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Clinton, China Official to Meet as Trade Deadline Nears : Diplomacy: The White House refuses to discuss unannounced meeting with Zou Jiahua. It may be last high-level talk before a decision on trade benefits.

May 02, 1994|JIM MANN | TIMES STAFF WRITER

WASHINGTON — A senior Chinese emissary will have an unannounced White House meeting with President Clinton today in what will probably be the last high-level talks before the Administration decides whether to renew China's trade privileges in this country, senior officials said Sunday.

The visitor is Chinese Vice Premier Zou Jiahua, who arrived in Washington over the weekend. For the last week, Zou has been traveling in Canada and elsewhere in the United States, and was present at former President Richard Nixon's funeral in Yorba Linda.

The White House refused to say anything about Zou's meeting with Clinton or what its purpose is. But it is the latest sign that there may be some high-level secret diplomacy under way between the United States and China as Clinton nears a June 3 deadline for deciding what to do about China's trade benefits.

Over the last few weeks, the Administration has been showing signs of increasing volatility and nervousness in its dealings with the Beijing government. On Saturday, the Administration apparently reversed a decision reached the previous day by putting off plans to target China on the separate trade issue of pirating U.S. movies, music and software.

"We're in a very delicate time in terms of our engagement with China," U.S. Trade Representative Mickey Kantor observed over the weekend.

Zou is in a position to tell the Administration how much the Beijing government intends to do over the next few weeks to satisfy U.S. complaints about China's human rights policies.

For example, Zou could tell the White House officially, as other Chinese emissaries have informally, that China will finally stop its jamming of Voice of America broadcasts inside China. And Zou might be able to tell the Administration whether the Chinese regime intends to release any more political prisoners.

For his part, Clinton will have a chance in the meeting with Zou to tell the Chinese government directly whether he plans to cut back on China's trade benefits this year and whether he plans to phase out the linkage between human rights and trade privileges in coming years.

Like almost all other countries, China enjoys "most favored nation" trading benefits, which permit Chinese products to be exported to this country under low tariff rates.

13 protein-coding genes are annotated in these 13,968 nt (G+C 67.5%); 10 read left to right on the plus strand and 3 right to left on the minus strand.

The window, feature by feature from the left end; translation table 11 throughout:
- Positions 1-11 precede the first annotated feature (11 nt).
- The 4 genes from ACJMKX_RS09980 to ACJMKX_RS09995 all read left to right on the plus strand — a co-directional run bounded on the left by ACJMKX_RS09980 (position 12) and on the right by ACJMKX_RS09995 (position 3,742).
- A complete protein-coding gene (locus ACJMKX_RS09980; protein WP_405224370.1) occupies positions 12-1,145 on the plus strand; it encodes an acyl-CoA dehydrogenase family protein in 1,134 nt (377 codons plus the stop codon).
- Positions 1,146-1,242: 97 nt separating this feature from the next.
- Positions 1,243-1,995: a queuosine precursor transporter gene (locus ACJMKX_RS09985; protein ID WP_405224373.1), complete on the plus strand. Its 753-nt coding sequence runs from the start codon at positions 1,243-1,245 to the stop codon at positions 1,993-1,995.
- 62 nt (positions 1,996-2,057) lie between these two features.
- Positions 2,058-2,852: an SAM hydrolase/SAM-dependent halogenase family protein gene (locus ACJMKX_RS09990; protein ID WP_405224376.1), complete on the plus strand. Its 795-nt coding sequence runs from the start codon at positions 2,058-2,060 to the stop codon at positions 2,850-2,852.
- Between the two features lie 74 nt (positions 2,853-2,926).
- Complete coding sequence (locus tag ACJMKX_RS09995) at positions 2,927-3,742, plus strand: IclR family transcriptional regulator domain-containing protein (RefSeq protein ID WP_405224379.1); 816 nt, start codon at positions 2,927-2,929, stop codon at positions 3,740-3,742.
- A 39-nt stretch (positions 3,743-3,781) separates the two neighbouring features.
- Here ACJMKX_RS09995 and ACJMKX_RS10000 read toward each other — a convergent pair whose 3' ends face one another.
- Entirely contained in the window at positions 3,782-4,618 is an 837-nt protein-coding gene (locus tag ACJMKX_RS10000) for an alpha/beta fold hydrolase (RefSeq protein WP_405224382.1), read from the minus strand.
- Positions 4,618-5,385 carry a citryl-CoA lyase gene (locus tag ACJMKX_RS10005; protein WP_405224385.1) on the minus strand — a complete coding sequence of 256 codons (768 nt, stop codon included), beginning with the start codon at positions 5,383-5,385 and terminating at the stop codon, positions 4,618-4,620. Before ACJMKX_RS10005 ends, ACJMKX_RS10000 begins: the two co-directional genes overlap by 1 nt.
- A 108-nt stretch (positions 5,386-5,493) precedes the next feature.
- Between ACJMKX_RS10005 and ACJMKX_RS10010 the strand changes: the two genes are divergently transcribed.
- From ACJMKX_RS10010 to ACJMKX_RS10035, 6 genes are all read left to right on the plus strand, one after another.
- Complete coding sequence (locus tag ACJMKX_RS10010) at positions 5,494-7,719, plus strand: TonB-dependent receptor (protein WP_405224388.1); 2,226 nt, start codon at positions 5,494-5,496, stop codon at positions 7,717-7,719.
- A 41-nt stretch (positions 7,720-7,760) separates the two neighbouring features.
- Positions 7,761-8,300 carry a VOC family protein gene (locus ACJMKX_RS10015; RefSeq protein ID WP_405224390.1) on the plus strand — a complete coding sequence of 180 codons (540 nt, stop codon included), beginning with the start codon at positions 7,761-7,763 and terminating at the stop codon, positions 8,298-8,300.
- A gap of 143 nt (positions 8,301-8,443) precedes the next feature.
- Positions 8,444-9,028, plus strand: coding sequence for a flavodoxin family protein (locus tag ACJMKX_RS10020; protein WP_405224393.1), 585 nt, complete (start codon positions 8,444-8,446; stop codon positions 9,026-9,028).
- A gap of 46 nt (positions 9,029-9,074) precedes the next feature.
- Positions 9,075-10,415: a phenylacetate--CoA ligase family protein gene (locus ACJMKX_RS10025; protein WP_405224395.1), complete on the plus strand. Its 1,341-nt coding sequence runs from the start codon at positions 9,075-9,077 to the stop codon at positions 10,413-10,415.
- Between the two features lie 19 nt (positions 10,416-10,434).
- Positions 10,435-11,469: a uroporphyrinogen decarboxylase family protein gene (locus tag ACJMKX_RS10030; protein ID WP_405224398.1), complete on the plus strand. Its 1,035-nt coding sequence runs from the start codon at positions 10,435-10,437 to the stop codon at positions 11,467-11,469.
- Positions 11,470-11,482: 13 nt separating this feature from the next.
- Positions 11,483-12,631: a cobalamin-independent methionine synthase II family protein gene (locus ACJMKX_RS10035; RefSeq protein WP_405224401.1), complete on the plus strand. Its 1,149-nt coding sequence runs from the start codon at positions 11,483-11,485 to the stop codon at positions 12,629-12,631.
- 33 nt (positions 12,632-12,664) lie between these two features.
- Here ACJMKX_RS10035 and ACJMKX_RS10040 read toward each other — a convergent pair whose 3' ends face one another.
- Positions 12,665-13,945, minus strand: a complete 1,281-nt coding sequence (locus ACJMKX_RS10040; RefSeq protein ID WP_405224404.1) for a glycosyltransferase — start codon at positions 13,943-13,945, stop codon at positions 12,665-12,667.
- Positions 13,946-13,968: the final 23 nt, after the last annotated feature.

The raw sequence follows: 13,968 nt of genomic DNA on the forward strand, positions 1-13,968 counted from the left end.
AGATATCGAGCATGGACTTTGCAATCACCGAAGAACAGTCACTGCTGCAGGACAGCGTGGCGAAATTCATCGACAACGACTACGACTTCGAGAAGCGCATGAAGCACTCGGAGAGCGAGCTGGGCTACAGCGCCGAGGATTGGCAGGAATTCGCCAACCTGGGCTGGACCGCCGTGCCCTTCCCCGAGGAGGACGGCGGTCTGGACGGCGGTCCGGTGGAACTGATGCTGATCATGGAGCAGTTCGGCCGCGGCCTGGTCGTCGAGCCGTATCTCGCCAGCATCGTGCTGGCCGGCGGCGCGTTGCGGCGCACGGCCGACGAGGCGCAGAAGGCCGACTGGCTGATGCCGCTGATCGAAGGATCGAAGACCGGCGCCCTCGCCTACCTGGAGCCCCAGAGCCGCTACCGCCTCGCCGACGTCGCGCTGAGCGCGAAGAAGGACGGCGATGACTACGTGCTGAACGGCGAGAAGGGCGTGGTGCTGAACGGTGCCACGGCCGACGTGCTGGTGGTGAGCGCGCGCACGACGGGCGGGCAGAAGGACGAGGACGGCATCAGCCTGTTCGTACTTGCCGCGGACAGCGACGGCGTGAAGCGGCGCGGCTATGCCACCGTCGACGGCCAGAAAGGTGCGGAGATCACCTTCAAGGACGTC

In the years after the 1989 Tian An Men Square crackdown, Congress repeatedly passed legislation that would have required China to improve the human rights climate to win annual renewals of MFN, but former President George Bush always vetoed such legislation.

During his 1992 presidential campaign, Clinton heaped criticism upon Bush for "coddling dictators" in Beijing.

After coming to the White House, Clinton issued an executive order spelling out a series of human rights improvements that China should make in order to keep receiving MFN benefits.

However, throughout the last year, the Administration has had trouble persuading the Chinese regime that it is serious about the threat to revoke trade benefits.

Chinese officials, such as Premier Li Peng, have said repeatedly that they do not believe the United States will revoke MFN status for China because such action would hurt U.S. companies as well as Chinese ones.

Over the last two months, the Chinese regime has seemed to be going out of its way to adopt a defiant posture toward the United States and other Western countries.

Chinese security officials rounded up dissidents during visits to Beijing by Secretary of State Warren Christopher and by French Premier Edouard Balladur.

The Clinton Administration has been exploring a number of options for cutting back partially on China's trade benefits without revoking them entirely. For example, one possibility would be to lift the MFN trade privileges for China's state-run enterprises but to preserve the benefits for private enterprises.

"There's a lot of contingency planning for a lot of potential outcomes," one senior U.S. official said Sunday.

Ordinarily, Zou would be an unlikely candidate to be handling what could be the future of relations between China and the United States. He is responsible for Beijing's state planning apparatus, the still-socialist elements in the Chinese economy.

But Zou is a useful emissary because he enjoys close ties to the more conservative elements of China's leadership. He is closely identified with Chen Yun, the octogenarian leader who ranks as the second most senior figure in the Chinese Communist Party after the ailing Deng Xiaoping.

Zou will be the first senior Chinese official whom Clinton has met since he held talks with Chinese President Jiang Zemin in Seattle last November.

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